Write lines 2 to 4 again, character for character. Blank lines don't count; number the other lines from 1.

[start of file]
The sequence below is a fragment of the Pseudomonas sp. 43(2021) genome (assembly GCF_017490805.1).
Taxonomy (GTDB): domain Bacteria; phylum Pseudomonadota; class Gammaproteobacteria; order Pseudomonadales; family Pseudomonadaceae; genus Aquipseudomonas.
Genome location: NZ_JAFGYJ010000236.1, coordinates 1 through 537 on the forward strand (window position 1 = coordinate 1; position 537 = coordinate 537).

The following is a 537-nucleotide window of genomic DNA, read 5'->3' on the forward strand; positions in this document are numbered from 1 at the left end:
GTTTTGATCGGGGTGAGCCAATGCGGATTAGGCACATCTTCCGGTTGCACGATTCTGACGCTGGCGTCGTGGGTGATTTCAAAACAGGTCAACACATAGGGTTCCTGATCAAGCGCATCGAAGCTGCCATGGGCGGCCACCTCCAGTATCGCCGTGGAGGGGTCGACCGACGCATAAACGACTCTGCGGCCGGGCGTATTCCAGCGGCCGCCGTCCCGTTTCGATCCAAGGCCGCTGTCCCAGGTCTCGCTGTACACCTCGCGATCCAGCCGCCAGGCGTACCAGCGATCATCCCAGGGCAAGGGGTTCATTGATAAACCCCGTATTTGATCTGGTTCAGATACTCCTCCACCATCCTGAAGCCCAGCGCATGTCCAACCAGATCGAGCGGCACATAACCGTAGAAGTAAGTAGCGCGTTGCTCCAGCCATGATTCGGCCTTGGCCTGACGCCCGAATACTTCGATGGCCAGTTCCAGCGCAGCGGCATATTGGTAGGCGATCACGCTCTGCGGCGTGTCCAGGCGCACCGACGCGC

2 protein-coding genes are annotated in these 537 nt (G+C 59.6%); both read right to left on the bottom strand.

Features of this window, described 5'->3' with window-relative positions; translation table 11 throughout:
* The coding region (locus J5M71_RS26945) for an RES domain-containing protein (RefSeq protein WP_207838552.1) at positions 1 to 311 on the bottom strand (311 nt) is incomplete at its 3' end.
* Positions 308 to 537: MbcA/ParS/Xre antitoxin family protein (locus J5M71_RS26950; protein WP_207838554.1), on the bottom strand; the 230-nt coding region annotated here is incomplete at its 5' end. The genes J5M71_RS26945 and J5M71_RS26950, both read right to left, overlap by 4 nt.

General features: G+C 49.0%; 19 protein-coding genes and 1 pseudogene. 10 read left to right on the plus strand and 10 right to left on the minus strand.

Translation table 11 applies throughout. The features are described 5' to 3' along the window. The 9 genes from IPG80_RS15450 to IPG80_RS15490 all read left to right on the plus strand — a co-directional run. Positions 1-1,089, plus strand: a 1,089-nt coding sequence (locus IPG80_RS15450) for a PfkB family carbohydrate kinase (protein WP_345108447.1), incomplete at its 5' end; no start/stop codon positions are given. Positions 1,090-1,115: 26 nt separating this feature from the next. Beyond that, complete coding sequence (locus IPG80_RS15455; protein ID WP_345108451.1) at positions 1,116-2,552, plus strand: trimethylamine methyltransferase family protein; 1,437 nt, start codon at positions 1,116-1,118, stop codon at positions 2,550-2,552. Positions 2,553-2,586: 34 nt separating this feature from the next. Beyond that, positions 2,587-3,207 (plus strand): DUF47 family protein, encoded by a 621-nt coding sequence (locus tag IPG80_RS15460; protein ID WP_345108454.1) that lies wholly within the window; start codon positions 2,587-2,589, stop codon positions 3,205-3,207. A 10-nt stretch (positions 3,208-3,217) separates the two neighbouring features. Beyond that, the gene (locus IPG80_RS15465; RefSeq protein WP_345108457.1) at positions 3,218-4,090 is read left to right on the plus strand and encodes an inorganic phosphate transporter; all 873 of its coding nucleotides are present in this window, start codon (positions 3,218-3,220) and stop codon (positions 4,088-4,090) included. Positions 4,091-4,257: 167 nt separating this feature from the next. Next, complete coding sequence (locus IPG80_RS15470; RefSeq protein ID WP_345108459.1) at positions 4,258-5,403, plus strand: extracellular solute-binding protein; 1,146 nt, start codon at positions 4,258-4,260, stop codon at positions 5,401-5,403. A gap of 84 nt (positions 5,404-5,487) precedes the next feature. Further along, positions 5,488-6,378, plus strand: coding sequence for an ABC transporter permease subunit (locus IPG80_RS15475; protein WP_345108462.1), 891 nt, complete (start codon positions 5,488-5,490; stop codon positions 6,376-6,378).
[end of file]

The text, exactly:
Taxonomy (GTDB): domain Bacteria; phylum Pseudomonadota; class Gammaproteobacteria; order Pseudomonadales; family Pseudomonadaceae; genus Aquipseudomonas.
Genome location: NZ_JAFGYJ010000236.1, coordinates 1 through 537 on the forward strand (window position 1 = coordinate 1; position 537 = coordinate 537).

The following is a 537-nucleotide window of genomic DNA, read 5'->3' on the forward strand; positions in this document are numbered from 1 at the left end: